Rabies is caused by infection with the rabies virus, or other viruses in the lyssavirus family including Australian bat lyssavirus. Rabies is usually acquired from a bite or scratch from an infected animal. It can also be contracted from contact with broken skin, or through organ transplantation.
You may be at risk of contracting rabies or other lyssaviruses if you handle bats in Australia or overseas. Currently, rabies virus does not occur in land-dwelling animals in Australia, but you may be at risk if you have contact with some wild or domestic mammals such as dogs, cats, and monkeys in a country outside of Australia where there is an increased risk of rabies.
You should ensure you do not pat or play with animals when you are overseas in an area where rabies is known to occur. Avoid contact with stray animals including cats and dogs.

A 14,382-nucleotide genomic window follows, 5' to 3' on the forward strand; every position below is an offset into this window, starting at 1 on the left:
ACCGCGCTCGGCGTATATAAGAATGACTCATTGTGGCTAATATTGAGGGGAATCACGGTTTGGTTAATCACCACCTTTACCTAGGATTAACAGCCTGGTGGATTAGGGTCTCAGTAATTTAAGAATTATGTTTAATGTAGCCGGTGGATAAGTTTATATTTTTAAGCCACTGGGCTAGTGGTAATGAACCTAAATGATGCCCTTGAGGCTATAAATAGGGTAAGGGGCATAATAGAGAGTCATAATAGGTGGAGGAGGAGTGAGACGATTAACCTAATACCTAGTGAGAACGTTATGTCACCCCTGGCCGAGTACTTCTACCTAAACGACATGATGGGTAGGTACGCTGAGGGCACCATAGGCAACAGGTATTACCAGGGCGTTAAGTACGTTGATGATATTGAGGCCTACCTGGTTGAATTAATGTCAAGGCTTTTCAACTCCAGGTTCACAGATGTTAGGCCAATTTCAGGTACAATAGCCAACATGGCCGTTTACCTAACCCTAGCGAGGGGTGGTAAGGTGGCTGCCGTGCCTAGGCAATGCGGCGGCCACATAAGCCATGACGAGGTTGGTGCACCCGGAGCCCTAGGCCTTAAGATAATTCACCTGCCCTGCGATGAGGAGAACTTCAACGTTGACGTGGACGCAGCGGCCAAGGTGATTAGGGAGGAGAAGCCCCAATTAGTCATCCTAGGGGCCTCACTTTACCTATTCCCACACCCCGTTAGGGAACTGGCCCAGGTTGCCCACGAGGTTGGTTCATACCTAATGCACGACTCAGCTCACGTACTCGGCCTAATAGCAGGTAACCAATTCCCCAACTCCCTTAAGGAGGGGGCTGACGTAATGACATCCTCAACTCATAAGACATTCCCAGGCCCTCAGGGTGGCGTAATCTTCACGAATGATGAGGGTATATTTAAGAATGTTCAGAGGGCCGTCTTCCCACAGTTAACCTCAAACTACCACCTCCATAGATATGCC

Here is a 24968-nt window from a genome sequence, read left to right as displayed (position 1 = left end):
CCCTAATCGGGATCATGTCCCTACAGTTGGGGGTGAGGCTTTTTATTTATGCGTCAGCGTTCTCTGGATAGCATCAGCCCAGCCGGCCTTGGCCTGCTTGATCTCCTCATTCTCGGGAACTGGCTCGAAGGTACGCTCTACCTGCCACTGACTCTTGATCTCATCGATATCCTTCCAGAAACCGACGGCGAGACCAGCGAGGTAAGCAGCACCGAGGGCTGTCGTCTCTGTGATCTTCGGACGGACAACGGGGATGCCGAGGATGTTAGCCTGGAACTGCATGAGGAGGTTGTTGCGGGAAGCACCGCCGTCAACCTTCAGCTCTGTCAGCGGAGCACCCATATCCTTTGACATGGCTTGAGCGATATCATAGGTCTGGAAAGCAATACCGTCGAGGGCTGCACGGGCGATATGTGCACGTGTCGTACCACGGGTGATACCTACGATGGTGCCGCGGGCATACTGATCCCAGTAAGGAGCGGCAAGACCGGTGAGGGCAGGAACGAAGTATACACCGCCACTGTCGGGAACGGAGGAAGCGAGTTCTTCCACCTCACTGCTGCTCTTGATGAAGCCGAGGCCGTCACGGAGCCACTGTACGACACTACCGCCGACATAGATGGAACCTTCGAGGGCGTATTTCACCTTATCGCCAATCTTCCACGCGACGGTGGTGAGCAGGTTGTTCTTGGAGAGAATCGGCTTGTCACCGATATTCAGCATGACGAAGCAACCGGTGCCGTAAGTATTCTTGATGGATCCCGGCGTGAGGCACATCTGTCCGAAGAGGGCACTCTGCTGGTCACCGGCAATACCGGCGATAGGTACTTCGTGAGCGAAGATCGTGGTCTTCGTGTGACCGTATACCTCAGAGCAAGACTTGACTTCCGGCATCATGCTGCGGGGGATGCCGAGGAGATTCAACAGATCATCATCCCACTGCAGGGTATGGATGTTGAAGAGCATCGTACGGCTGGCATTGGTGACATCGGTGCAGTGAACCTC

Speak to your doctor if you are travelling to a country where there is a rabies virus risk. You may benefit from vaccination.
Even if you have had the rabies vaccine, if you are bitten or scratched by a bat or mammal including a cat or dog, you should:
- Immediately wash the wound thoroughly with water and soap if available for 15 mintues.
- Apply an antiseptic with anti-virus action such as povidone-iodine, iodine tincture, aqueous iodine solution or alcohol (ethanol) after washing.
- Seek medical attention as soon as possible.
Follow the links below to find trusted information about rabies.
Last reviewed: September 2018